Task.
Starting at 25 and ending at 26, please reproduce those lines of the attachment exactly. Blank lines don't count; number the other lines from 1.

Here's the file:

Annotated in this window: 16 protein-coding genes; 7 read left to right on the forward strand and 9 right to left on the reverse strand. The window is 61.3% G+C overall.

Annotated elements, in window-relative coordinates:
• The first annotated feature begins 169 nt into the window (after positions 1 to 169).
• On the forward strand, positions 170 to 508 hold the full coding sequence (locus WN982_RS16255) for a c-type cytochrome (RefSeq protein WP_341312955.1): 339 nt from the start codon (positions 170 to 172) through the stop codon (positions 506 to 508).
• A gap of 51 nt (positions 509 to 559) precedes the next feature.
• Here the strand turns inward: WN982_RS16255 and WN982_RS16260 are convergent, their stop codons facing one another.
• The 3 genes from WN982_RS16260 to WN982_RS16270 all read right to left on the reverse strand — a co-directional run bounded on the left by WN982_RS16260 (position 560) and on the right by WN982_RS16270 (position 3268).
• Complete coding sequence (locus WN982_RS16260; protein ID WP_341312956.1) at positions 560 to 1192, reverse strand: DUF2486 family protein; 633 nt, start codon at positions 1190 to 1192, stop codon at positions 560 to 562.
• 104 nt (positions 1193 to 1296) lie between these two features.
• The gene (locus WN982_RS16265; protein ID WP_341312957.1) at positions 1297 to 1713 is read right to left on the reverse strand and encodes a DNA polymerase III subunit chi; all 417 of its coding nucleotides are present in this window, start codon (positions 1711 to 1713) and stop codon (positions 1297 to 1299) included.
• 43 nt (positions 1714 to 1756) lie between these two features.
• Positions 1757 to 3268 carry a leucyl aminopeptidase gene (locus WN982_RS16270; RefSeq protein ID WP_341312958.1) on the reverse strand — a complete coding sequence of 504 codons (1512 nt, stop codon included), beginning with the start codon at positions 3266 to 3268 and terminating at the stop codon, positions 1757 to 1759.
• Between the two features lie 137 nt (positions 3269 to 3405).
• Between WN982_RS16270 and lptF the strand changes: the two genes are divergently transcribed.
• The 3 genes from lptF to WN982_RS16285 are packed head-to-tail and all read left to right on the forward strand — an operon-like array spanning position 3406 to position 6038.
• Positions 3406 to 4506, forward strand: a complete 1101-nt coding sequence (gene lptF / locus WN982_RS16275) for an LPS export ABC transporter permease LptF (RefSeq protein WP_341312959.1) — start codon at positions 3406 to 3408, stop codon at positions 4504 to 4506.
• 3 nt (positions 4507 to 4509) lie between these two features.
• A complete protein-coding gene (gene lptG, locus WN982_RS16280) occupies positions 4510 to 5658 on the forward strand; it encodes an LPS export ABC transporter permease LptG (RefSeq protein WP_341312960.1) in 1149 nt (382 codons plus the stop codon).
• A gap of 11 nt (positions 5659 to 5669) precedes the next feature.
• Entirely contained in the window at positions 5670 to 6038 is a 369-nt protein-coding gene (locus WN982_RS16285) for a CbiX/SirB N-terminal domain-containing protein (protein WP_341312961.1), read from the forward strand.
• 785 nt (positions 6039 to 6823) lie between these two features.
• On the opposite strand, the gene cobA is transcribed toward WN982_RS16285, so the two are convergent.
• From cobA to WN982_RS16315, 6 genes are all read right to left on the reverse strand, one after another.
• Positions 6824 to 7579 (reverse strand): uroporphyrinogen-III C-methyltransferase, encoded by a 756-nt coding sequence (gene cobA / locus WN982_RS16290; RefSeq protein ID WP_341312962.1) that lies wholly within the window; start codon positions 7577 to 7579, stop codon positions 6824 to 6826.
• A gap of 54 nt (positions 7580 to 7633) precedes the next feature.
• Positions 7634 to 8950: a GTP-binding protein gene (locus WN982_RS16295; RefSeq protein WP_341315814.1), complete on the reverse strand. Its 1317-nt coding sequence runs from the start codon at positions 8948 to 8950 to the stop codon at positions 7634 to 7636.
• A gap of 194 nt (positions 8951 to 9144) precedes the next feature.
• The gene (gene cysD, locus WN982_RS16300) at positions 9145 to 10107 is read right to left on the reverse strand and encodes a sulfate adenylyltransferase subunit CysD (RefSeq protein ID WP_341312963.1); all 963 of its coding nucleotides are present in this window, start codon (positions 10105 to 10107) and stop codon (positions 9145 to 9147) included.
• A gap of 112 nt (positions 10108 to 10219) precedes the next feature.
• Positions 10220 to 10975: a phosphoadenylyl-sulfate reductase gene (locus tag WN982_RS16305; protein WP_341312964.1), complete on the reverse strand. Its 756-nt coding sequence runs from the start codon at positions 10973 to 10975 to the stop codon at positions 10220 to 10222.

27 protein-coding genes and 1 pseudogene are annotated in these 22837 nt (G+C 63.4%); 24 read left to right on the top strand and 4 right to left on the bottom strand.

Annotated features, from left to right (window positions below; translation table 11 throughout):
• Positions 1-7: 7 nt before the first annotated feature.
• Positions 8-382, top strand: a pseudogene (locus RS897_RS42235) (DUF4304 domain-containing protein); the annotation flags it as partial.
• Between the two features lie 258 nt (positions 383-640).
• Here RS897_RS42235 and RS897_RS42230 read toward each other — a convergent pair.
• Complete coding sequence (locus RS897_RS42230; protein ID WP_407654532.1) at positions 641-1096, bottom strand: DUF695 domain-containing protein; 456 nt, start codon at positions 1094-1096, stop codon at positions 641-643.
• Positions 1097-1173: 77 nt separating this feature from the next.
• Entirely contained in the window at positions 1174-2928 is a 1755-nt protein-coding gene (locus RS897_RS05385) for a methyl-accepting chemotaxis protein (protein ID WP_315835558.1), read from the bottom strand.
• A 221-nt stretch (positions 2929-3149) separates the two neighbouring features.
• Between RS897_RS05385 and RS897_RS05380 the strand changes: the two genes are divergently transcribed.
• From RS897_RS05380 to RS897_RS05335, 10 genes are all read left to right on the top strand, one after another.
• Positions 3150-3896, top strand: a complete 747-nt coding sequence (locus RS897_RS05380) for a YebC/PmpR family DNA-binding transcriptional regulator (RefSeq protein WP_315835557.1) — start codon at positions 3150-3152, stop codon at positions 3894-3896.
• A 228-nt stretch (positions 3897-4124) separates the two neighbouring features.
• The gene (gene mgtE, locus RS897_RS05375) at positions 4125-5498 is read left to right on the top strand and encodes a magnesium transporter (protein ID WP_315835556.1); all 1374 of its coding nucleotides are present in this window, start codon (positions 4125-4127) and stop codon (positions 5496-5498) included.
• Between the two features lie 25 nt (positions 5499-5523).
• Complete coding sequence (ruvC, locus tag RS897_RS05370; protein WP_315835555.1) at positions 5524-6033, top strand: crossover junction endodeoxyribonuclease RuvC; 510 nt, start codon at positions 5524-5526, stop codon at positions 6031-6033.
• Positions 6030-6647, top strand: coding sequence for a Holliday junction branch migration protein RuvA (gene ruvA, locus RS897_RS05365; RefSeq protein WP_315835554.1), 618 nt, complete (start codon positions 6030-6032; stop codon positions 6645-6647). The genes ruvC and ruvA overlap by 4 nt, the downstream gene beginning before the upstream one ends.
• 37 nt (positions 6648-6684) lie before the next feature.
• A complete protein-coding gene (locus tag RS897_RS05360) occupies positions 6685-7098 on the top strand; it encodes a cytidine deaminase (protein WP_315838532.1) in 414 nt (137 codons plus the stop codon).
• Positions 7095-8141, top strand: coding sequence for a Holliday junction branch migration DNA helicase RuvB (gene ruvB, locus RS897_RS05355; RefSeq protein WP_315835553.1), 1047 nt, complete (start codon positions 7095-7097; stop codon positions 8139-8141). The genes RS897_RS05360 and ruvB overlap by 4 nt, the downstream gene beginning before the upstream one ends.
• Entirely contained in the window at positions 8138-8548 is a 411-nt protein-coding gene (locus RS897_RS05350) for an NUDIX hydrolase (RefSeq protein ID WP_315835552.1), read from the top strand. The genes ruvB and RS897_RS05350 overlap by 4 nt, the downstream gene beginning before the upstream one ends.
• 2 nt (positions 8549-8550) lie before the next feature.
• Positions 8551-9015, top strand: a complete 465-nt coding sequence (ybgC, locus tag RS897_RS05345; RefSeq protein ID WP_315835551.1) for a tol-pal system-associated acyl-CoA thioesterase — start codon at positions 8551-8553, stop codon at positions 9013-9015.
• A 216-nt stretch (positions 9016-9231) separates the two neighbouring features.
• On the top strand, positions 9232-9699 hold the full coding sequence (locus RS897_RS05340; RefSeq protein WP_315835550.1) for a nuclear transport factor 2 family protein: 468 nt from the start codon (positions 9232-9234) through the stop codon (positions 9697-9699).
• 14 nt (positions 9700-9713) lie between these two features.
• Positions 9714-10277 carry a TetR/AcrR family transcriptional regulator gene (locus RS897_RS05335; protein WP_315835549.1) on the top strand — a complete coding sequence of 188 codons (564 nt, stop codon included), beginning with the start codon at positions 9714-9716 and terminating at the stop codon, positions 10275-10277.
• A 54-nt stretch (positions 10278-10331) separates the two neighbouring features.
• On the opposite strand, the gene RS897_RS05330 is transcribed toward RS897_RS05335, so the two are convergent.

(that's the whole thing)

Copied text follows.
• A gap of 54 nt (positions 7580 to 7633) precedes the next feature.
• Positions 7634 to 8950: a GTP-binding protein gene (locus WN982_RS16295; RefSeq protein WP_341315814.1), complete on the reverse strand. Its 1317-nt coding sequence runs from the start codon at positions 8948 to 8950 to the stop codon at positions 7634 to 7636.